Addiction – What it means to me (part 2)

In my last post I started writing about my own addiction and what personality traits I felt had contributed towards my becoming an addict. I wrote about greed, avoidance of problems, instant gratification and laziness. I’ve been thinking about this and there are a few more which seem relevant:

  • Self obsession – this manifested in a number of ways of which extreme self-consciousness is the most obvious. I was always hyper-aware of what people thought of me and how people saw me – my ears stuck out, my hair was too fine – and, as a result of this, I developed a real phobia about people watching me doing things, particularly things involving using my hands. It started when I was about 16 and working in Heysham Village Co-op (long gone) at a time when, after serving a customer, you had to write out a little slip of paper showing what they had spent which they saved up to earn dividend (at that time 9d – about 4p in the pound). One day I became very self-conscious about a customer watching me do this and my hands began to shake. I made an excuse and went in the back of the shop to write the slip. This led to a long period where I tried to avoid situations where someone could watch me doing something with my hands – eating and drinking in cafes, writing etc. It was then that I discovered that drinking alcohol would reduce these difficulties. A couple of years later I was on the dole and had to sign on regularly at Morecambe unemployment office where, of course, I had to sign my name. Somehow I realised that if I bought a quarter bottle of vodka (and some mints) before signing on and drank it in one of the shelters on Morecambe prom, I could then go and sign on without any problem. Of course this is also an example of finding ways to avoid dealing with a problem, something which, in the end, leads to more and more problems.

  • Selfishness – I suppose this is partly as a result of being indulged to such an extent when I was growing up, but whatever the cause, nature or nurture or a combination of both, I found it very difficult to deal not getting my own way. I learned how to manipulate people, especially my mother, so that I would end up getting what I wanted. This was a skill that came in very useful when I was drinking and using drugs. After all, addiction is the ultimate in selfishness, a me-centred universe there to look after my wants and needs.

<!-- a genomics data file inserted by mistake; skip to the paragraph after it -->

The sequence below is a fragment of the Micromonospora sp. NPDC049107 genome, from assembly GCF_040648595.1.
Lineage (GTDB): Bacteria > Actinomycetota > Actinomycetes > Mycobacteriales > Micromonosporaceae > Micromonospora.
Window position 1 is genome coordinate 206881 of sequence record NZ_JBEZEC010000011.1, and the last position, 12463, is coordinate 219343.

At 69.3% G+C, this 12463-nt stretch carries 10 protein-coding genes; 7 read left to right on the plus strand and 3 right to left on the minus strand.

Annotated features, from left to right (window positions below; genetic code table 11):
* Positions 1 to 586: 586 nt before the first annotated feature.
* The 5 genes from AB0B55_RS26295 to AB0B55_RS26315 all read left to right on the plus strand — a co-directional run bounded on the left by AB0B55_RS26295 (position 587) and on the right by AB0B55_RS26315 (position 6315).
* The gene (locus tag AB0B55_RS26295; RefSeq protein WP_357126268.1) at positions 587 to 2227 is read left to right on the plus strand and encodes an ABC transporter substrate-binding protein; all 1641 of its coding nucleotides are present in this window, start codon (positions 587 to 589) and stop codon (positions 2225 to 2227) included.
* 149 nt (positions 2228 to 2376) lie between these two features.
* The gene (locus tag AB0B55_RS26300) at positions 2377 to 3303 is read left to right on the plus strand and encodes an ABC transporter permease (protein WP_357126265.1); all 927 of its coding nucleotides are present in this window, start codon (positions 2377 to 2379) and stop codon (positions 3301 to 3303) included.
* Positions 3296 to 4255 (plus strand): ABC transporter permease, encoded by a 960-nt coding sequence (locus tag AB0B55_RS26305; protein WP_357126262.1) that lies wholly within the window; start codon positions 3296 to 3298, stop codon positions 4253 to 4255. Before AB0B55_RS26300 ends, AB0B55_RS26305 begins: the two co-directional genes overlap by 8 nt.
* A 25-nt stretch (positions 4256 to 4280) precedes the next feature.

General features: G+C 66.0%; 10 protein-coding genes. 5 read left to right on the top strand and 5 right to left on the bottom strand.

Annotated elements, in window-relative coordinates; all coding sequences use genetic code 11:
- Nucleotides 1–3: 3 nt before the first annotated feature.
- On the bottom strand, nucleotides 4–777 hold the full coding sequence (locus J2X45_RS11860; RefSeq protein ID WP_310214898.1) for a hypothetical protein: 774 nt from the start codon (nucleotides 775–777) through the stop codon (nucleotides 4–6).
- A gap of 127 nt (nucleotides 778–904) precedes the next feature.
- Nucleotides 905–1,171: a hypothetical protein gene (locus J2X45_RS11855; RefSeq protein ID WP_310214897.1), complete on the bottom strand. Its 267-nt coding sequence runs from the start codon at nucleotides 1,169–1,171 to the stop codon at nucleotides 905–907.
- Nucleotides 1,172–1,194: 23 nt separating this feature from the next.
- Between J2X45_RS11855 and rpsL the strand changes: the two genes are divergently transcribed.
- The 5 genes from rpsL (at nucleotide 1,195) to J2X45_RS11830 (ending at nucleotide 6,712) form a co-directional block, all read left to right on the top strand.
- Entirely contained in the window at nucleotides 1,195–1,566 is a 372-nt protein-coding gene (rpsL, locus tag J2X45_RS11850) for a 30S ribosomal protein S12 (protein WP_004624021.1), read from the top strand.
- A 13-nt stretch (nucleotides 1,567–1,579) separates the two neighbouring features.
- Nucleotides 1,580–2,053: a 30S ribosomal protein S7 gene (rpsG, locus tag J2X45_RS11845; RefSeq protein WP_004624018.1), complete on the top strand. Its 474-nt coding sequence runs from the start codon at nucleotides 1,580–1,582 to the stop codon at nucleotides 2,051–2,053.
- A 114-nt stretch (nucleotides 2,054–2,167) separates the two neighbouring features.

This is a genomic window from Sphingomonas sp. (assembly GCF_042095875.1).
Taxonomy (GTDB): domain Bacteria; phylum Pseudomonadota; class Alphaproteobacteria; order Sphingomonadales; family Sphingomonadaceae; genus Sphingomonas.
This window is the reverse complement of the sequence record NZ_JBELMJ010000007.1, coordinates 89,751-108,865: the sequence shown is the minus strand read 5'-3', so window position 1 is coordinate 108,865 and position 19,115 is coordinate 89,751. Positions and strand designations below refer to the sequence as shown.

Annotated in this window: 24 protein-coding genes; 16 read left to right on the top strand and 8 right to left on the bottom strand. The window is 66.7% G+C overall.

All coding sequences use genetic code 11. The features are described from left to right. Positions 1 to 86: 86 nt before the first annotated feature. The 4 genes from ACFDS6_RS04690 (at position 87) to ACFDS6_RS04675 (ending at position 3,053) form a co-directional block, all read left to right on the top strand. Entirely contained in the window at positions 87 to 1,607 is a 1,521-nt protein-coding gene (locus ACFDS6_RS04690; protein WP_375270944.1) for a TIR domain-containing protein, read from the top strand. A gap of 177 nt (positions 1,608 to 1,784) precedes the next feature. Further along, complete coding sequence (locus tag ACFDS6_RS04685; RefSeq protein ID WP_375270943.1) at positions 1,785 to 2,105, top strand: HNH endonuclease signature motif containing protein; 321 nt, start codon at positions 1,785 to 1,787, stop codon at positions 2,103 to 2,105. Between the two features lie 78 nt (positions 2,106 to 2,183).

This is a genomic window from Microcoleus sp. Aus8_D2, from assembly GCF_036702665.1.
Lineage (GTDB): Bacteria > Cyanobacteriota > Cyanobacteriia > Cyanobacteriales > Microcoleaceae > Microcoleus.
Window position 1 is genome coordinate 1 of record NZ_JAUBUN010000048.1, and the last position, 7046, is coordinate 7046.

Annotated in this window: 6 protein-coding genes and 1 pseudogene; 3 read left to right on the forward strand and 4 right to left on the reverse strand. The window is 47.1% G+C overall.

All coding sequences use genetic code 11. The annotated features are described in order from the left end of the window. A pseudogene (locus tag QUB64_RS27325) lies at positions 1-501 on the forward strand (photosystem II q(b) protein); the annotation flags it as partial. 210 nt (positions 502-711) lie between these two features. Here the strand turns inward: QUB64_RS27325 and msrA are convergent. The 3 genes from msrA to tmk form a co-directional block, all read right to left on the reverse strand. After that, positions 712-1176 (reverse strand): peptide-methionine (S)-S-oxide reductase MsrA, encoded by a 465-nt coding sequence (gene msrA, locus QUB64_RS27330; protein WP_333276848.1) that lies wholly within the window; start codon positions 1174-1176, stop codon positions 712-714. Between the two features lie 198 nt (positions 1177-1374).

• Inability to deal with feelings and emotions – This has always seemed a big one to me. As a child and teenager I would often be overwhelmed by fear, or excitement or sorrow. One of the ways I dealt with these feelings was through alcohol and drugs. It seems significant that the drugs I had the main problems with were depressants, drugs which depress the central nervous system – particularly alcohol and tranquillisers, rather than stimulants such as amphetamine and cocaine. I wanted to dull my feelings rather than stimulate them. Now my main drug is coffee (a stimulant) so it seems I’ve got better at dealing with my feelings and emotions.
  • Dishonesty – I don’t think I was particularly honest even before I started drinking. This ties into the selfishness, if something would help me or give me pleasure then fine, as long as I thought I could get away with it. I didn’t get into any major dishonesty, not through any sense of morality, but rather because I was held back by the fear of what would happen if I was found out. Now I can’t even leave a shop if they’ve given me too much change without telling them.
  • Sensation seeking – By this I mean always craving something new, whether that was new foods, new music or new sensations. This was never about taking physical risks (sky diving, climbing) but more about an overwhelming curiosity – “What will it be like?”, “How will it taste?” So the opportunity to change my perceptions was very enticing. I can remember pestering my mum to get me new foods; curry, yoghurt (remember this was the 1960s so a lot of foods we take for granted now were just arriving in the shops).

So that’s a bit about the person I was, the one who, it seems to me, was primed for addiction. That’s all for now but I have a lot to say on this topic and will be writing more soon. Let me know if you have any thoughts on addiction. I’m always interested in having my views challenged.

Just so you know, this is me now, with Matthew, number one son who, unlike me, is very keen on activities like sky diving.

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Welcome to World of Beards

Take care.

Addiction – What it means to me (part 1)

Addiction – What it means to me (part 3)

6 thoughts on “Addiction – What it means to me (part 2)

  1. Pingback: Addiction – What it means to me (part 3) | dive for your memory

  2. Pingback: Addiction – What it means to me (part 1) | dive for your memory

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  4. Pingback: Addiction and Greed | dive for your memory

  5. Pingback: Addiction – It’s not about the drugs | dive for your memory

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